It is intuitive that the presence of coronary collateral circulation should be cardioprotective and beneficial. In the presence of acute coronary vessel occlusion, such as may occur in ACS, and in the absence of collateral circulation, myocyte cell death in the subtended area of myocardium begins after approximately 60 minutes and is complete within a period of time measured in hours. The presence of collateral vessels subtending the area of jeopardized myocardium should provide at least some blood flow, which may prevent irreversible myonecrosis, or at least delay or mitigate myonecrosis until a time in which an occlusion may become at least partially patent again, via either administered anticoagulant or thrombolytic therapy, mechanical intervention, or spontaneously.
This should lead to avoidance of MI or a smaller degree of myonecrosis, greater preservation of left ventricular function, and improved prognosis.
While the above line of reasoning seems logical, the demonstration of such benefit has been more challenging. Although several studies have demonstrated a correlation in patients with ACS between the presence of collateral circulation and end points such as infarct size, left ventricular function, and left ventricular remodeling, as well as reduction in QT prolongation with acute myocardial ischemia, studies of the benefits in terms of hard end points were less consistent and conclusive.1,4,5
In a meta-analysis of studies examining the relationship between collateral circulation and outcome, Meier and colleagues (including several authors of the ACUITY substudy) identified 12 studies for inclusion.4Most studies used a visual assessment of collateral vessels, and classified collateralization based on the Rentrop Score. Five of the studies were of patients with acute MI and 2 had patients with “subacute MI.” Half of the studies involved patients undergoing PCI and 1 study involved patients treated with thrombolysis. Overall, patients with “high collateralization” had a significantly reduced risk of mortality (relative risk [RR], 0.64; 95% CI, 0.45-0.91; P = .012) compared with those with “low collateralization.” The relative risks were comparable for those studies of patients with stable CAD, subacute MI, and acute MI. The beneficial effect of collaterals was more pronounced in the studies in which patients underwent PCI (RR, 0.42; 95% CI, 0.32-0.56; P <.001).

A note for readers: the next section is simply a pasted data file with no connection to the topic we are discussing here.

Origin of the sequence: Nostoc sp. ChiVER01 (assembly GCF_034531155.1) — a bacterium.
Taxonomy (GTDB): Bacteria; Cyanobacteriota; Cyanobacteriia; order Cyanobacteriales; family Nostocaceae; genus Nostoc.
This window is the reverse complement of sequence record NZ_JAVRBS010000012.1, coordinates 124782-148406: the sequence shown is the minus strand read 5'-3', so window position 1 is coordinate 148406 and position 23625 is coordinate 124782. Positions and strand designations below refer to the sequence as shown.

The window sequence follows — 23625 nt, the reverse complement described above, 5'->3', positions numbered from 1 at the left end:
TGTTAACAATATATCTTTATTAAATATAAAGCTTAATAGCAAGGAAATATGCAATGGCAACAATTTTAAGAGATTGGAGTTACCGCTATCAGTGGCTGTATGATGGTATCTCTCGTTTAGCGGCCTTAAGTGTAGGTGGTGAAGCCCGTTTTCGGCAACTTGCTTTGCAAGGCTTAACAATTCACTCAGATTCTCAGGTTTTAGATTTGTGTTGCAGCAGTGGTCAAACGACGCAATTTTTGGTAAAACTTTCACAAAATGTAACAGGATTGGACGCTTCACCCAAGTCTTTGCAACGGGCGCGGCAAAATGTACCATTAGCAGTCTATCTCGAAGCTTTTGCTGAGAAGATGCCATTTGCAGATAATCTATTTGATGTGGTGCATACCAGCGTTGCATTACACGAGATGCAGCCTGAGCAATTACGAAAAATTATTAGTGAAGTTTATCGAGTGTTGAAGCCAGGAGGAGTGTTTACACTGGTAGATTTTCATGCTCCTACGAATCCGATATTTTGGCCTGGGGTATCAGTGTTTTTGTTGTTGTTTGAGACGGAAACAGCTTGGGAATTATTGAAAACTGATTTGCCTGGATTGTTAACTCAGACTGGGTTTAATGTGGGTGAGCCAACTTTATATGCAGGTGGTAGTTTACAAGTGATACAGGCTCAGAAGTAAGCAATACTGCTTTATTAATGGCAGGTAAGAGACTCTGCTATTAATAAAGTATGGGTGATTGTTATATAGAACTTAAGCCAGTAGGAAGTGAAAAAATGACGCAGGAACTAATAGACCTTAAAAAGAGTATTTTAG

The protective effect of collaterals was found to be more pronounced in 1 of the 12 studies that measured collaterals via intracoronary pressure measurements and collateral flow index (considered to be the “gold standard” for assessing collateral flow).
The current study by Meier and colleagues, in which angiograms from patients enrolled in the ACUITY trial were studied, represents the largest study to date on collateral circulation and outcome. In contrast to the meta-analysis discussed above, no benefit of collateral circulation on hard end points was detected. Attempting to explain this discrepancy, the ACUITY substudy authors postulate that in the current ACUITY population analysis there may have been better adjustment for potential confounding variables.